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  • If you've ever gone to a swimming pool, you may be familiar with the pool smell.

  • You know the one; it's tingy and kind of tingles your nose when you catch a whiff of it.

  • The sweet smell of chlorine.

  • I'm smiling because that's not a good sign.

  • It's a sign people have been doing a bit more than just swimming.

  • Scientists from the University of Alberta calculated that one commercial-sized swimming pool contained almost 20 gallons of urine.

  • Even though Michael Phelps told the Wall Street Journal, "I think everybody pees in the pool. Chlorine kills it so it's not bad."

  • Chlorine doesn't exactly work like that.

  • Peeing in pools is gross and it can make people sick, too.

  • A healthy pool has little or no chemical smell; if you, if you have a chemical smell in the pool, you probably have what we call "chloramines".

  • Chloramines are formed when cleaning agents like chlorine mix with organic compounds.

  • We're talking sweat, dirt, body oils, and, yes, urineit can irritate the skin, lungs, and eyes.

  • The more urine, sweat, and other organic materials in a pool, the less efficient chlorine is at killing the real nasty stuff.

  • Pool disinfectants work by destroying a pathogen's membrane and proteins.

  • Chlorine is effective against many germs, but not everything is killed instantly.

  • While it can kill E. coli within a minute, it can take over 7 days for chlorine to penetrate the cell wall of Cryptosporidium.

  • Our biggest cause of outbreaks is Cryptosporidium, and Cryptosporidium is a parasite that causes prolonged watery diarrheawe're talking about diarrhea for 2 to 3 weeks in otherwise healthy people.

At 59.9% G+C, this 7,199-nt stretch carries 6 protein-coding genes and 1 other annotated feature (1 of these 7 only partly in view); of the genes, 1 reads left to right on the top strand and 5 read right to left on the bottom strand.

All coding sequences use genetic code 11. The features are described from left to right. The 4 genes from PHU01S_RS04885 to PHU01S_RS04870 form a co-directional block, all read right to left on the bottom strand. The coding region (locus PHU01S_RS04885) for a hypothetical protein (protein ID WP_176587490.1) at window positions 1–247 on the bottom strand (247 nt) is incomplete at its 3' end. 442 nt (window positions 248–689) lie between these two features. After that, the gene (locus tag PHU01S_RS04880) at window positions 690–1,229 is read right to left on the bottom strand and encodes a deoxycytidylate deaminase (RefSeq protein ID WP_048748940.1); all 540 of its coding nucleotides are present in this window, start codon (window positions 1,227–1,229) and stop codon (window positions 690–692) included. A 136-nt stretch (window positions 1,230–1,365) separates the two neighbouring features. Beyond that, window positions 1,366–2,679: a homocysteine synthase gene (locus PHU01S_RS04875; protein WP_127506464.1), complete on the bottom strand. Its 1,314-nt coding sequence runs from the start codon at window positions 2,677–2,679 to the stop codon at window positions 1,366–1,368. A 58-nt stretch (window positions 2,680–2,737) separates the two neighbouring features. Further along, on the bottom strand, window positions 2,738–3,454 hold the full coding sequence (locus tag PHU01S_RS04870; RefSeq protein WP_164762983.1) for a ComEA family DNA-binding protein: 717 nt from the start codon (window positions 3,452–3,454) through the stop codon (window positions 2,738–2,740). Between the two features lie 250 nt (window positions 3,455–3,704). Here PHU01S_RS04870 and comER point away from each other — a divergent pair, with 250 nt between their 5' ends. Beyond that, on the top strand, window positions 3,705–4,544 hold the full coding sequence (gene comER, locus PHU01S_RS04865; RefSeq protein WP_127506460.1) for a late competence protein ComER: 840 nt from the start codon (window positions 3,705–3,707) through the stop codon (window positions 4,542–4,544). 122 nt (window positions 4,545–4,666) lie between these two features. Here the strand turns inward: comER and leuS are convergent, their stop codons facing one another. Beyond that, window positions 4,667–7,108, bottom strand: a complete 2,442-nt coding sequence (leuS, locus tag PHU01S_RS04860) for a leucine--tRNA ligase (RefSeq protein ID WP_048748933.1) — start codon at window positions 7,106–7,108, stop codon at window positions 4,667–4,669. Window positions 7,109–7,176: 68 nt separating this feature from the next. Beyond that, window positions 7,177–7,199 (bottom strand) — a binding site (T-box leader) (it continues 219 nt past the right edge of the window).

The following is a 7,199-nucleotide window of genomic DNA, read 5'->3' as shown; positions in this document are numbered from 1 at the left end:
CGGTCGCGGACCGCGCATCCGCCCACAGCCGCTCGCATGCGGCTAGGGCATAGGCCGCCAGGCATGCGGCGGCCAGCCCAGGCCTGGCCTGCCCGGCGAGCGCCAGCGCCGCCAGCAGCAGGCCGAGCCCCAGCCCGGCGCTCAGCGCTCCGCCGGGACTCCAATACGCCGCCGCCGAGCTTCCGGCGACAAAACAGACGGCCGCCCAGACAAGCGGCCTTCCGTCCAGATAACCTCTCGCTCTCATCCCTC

• Left to their own devices, bacteria can start to colonize and grow into something more.

  • Biofilm can potentially be found on any surface that's been wet.

  • It's bacteria that's accumulated so much it creates its own protective layer against chlorine and other disinfectants.

  • Between 2000 and 2014, there were 493 outbreaks reported from treated recreational waters.

  • Besides not swallowing the water, there are a couple of ways to be safer and make pools less gross.

  • Knowing if there's enough chlorine in the water is a good first step.

  • There's free test strips available at

  • For pools and other swimming areas and interactive fountains or water playgrounds where you see that water shooting out of the concrete, we recommend at least one part per million or milligram per liter.

  • If you're sick or have been sick 2 weeks prior, stay away from the pool.

  • Take a quick shower before swimming and just don't pee in the pool.

  • Yeah, I l know. It's real simple.

If you've ever gone to a swimming pool, you may be familiar with the pool smell.

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